The more typical dry sauna is the Finnish sauna. You have an enclosed space with a heater on the floor that heats special rocks. When it becomes too dry, you just pour some water over the rocks for instant steam and humidity. Temperatures in a dry sauna may approach 200 degrees Fahrenheit! But, because the humidity is only a few percent, and the bather's perspiration evaporates quickly, these high temperatures are tolerable.

Sauna Benefits (reported):
• Soothes & relaxes tired muscles
• Aid in relieving mental fatigue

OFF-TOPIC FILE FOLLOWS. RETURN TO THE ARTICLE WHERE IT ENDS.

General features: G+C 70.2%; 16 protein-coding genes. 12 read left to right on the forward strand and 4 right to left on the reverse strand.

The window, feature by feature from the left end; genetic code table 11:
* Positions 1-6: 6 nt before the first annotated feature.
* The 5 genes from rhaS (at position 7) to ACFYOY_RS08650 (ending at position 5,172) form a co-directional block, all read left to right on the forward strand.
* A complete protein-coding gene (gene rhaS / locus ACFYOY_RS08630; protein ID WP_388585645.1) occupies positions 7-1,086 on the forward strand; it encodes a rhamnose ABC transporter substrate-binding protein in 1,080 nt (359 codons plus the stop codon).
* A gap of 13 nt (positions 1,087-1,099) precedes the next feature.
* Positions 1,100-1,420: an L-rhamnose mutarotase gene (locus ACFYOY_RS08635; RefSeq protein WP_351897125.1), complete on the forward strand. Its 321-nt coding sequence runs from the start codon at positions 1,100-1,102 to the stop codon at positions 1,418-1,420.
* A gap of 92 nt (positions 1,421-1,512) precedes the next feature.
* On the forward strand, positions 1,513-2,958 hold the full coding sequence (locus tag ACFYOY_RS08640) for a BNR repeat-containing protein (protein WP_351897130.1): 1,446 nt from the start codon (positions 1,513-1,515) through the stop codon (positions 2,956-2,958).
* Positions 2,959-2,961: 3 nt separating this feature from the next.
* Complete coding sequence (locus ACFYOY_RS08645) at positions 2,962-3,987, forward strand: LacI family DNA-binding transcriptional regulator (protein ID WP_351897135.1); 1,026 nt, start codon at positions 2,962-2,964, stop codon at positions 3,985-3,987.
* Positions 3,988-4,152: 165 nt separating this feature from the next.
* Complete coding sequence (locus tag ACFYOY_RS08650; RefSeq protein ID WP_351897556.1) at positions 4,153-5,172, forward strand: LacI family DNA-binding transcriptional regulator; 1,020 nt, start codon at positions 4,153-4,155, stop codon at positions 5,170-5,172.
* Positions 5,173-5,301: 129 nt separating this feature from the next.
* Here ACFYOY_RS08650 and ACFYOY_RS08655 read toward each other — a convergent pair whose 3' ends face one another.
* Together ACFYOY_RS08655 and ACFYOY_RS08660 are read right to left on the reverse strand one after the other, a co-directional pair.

• Relieve tension & stress –helps many get a more restful sleep
• Provides a cardiovascular workout- heart rate increases in the sauna
  creating a demand for more oxygen, which in turns burns calories
  (up to 300 a day possible) and provides a mild workout for the heart.
• Increases metabolic rate & improves circulation
• Temporary relief for arthritic pain
• Sweat out toxins and impurities from the body
• Relieve allergies and sinus congestion




Caution: People can lose up to a quart of water during a 20 minute sauna,
therefore, drinking fresh juice or water before, during , and after the sauna is
highly recommended.